Two simple words that, somehow, managed to nag me endlessly for weeks, ever since I came across the first blog post on Gamushara (or, phonetically, Gumshara). The thought of thick, tonkotsu (pork bone) stock, chashu and ramen haunted my mind ever since.
To me, anything with yellow noodles is a reminder of Dad. My father is a big noodle lover. A gourmet in his own right. Most of my earliest memories involve food, all thanks to him. On one occasion during my grandfather's visit to HK, he drove his Mercedes to this Dai Pai Dong (HK street vendor) for beef noodles after dinner one night. Just him, and his father-in-law. It was so good, my grandfather talked about it to no end, claiming that the beef noodles he had in HK was "the best in the universe". Nothing else compared, according to Grandad. And it irked me to no end that Dad never once thought of taking me there fo a bowl of beef noodles. It was a grudge I held until last year. And man were they good.
Noodles, to be more precise, ramen, formed one of the two reasons for him visiting Japan (the other being onsen, but that's somewhat a different story). Last year it happened twice: once in January, and the second time in December. Both times I was assigned the task of planning the itiniery (he had bought airfares+accommodation, not tour group, because "my daughter speaks Japanese"), and his only request was for ramen. So instead of going to Tsukiji for sushi and sashimi, we loitered around Shibuya and Shinjuku looking for obscure noodle stands. It irked my mum and aunt so much they decided to take matters into their own hands and went to a kaiten sushi for our last meal in Tokyo, leaving Dad and I to enjoy steaming bowls of ramen with only a plastic sheet between our backs and the hurling winter winds outside.
But the best ramen we've had so far was in Osaka, at a place called Kiou Ramen (亀王らーめん). The 黑肉一本面 had a big piece of Kuroniku, their special boneless pork rib chunk which rested on a steaming bowl of noodles, with the usual sides in a white, thick tonkotsu stock. It was so good we were there for two nights in a row. Had the kid from the other family we were travelling with not gotten ill from indigestion (he ate 2 bowls of ramen the previous night), we probably would've made it three.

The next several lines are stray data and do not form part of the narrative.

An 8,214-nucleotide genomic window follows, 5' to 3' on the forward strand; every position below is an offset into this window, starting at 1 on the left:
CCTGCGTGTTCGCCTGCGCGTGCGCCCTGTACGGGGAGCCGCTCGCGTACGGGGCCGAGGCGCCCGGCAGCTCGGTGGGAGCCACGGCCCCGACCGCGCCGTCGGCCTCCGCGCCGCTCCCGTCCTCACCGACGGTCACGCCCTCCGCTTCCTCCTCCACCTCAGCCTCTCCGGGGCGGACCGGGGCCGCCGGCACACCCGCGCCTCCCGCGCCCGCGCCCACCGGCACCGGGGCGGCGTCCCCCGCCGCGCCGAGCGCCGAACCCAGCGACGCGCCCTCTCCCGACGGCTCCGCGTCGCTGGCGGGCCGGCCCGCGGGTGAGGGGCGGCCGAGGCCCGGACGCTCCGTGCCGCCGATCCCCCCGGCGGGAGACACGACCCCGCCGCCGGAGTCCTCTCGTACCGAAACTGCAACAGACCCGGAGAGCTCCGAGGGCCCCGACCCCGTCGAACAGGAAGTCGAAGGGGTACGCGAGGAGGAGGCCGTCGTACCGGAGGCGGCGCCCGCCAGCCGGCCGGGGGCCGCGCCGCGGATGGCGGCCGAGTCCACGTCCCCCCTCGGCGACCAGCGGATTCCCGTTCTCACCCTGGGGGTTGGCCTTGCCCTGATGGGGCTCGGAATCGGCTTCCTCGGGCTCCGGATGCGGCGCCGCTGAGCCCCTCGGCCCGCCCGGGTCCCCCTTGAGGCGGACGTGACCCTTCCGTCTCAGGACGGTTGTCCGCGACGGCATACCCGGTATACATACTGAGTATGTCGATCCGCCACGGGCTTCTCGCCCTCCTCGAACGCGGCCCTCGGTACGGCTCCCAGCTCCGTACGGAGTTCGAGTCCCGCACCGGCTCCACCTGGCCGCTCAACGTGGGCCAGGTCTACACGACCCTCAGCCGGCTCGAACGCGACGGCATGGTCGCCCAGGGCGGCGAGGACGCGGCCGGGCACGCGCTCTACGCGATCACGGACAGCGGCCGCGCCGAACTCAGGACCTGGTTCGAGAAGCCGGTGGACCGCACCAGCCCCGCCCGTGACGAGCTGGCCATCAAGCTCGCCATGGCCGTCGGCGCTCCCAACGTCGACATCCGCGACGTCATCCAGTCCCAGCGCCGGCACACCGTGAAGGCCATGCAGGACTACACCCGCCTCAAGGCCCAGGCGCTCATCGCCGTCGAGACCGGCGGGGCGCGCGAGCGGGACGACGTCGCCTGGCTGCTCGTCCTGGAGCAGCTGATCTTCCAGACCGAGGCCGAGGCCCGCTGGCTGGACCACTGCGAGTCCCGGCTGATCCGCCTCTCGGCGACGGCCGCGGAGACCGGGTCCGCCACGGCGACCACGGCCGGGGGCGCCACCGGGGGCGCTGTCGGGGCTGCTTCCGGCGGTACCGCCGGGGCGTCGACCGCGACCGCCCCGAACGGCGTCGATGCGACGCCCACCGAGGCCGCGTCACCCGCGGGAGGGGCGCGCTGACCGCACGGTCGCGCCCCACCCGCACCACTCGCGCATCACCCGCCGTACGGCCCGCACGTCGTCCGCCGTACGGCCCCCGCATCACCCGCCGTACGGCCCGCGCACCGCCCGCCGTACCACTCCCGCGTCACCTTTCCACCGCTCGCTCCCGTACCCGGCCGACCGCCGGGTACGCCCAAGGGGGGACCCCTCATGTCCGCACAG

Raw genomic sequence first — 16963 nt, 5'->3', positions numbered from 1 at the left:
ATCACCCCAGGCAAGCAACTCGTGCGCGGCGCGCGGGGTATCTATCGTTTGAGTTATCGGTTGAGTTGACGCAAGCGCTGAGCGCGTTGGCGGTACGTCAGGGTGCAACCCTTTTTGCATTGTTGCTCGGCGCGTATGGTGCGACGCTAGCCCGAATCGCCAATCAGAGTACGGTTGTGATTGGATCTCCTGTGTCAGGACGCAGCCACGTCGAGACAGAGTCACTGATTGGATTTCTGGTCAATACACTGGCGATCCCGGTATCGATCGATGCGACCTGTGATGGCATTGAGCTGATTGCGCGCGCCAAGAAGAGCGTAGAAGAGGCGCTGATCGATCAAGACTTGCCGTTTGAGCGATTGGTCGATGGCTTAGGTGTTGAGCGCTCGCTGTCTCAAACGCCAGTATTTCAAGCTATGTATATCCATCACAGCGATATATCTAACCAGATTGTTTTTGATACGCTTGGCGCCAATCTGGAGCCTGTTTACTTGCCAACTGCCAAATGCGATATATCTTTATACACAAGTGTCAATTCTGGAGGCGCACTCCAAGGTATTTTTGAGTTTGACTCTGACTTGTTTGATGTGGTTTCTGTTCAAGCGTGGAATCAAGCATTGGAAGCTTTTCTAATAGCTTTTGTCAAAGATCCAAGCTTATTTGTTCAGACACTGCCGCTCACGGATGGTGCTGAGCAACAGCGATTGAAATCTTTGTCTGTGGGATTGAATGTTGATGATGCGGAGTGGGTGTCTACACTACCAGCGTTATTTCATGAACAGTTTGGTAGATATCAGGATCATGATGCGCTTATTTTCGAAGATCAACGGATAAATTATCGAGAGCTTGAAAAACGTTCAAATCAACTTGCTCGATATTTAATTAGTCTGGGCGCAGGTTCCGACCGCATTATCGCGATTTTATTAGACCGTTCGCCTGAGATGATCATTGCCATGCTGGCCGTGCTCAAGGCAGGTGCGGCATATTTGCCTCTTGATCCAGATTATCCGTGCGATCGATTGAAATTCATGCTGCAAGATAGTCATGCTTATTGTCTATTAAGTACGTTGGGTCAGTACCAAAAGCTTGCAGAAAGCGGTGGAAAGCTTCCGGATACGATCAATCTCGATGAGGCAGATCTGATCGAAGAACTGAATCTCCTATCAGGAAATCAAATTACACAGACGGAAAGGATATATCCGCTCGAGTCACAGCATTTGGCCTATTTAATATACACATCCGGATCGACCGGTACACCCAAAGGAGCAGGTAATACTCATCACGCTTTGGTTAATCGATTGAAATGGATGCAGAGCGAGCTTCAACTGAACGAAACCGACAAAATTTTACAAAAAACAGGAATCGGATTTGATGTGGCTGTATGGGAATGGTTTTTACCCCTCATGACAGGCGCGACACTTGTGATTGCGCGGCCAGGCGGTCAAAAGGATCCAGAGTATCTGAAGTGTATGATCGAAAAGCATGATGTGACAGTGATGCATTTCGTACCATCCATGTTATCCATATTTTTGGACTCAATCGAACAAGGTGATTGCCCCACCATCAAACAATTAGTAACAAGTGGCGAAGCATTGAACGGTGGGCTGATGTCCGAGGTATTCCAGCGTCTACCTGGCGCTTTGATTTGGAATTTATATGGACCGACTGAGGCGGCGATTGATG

So, when Gamushara began appearing on blog posts everywhere (well, almost), I wanted to check it out for myself. See what the fuss was about. And if it lived up to the amazing ramen I've had over the years.
Condiments (self-serve, from left to right): roasted sesame seeds, pickled garlic, pickled ginger.
It was Sunday, and way past lunchtime, so the food court was relatively empty. I spotted the stall at once upon entering the food court: all I could see was the back of a man slaving over a pot of stock, who, upon seeing me with eyes at the back of his head or something, turned around and greeted me with a smile. Orders were promptly taken, and about 5 minutes later the bell was rung.
"If the soup is too thick, just bring it back and I'll thin it down for you."
Tonkotsu Ramen ($8.50) with half-cooked egg ($1.50)
I look down on the tray, and can't help but smile. The stock would be the least of my problems: it was just what I wanted. Thick, collagen-rich, it slid over my tongue and lingered on my tastebuds like velvet. It was almost as good as what I had tasted in Japan, or anywhere, for that matter. The chashu was much leaner than a lot of the chashu elsewhere-it had more meat and less fat, which was the way I liked it. And this was before I tasted the noodles.
Oh, the noodles.
The thick tonkotsu stock clung to each strand, like a child refusing to let go of their parents on the first day of school. It carried the richness and flavour of the stock perfectly; and I was done with half the bowl before realising that the condiments remained untouched on the side. Hastily they were added, and what resulted was a nuttier, richer, with the hint and bite of ginger and garlic which merely elevated the experience. Stares came from the neighbouring table, wondering why this silly little girl sitting on her own with three humungous bags was grinning like an idiot while eating her bowl of noodles.
Somehow, I managed to finish the entire bowl. It was only then that I started to feel guilty, remembering all the tales of unfinished ramen and realising my expanding appetite...and gluttony. That I had a special occasion dress to fit into at the end of the week. That I was supposed to be on a "diet" of sorts. That thick, collagen-filled bowls of ramen was definitely NOT diet food.
But the heck with diets. Dad would approve, though he may want a thinner soup. Which means it was worth every single mouthful. And every cent of the $10 I paid.
Gamushara (Gumshara) Ramen
25-29 Dixon Street,
Food Court is open 10am-10pm, 7 days.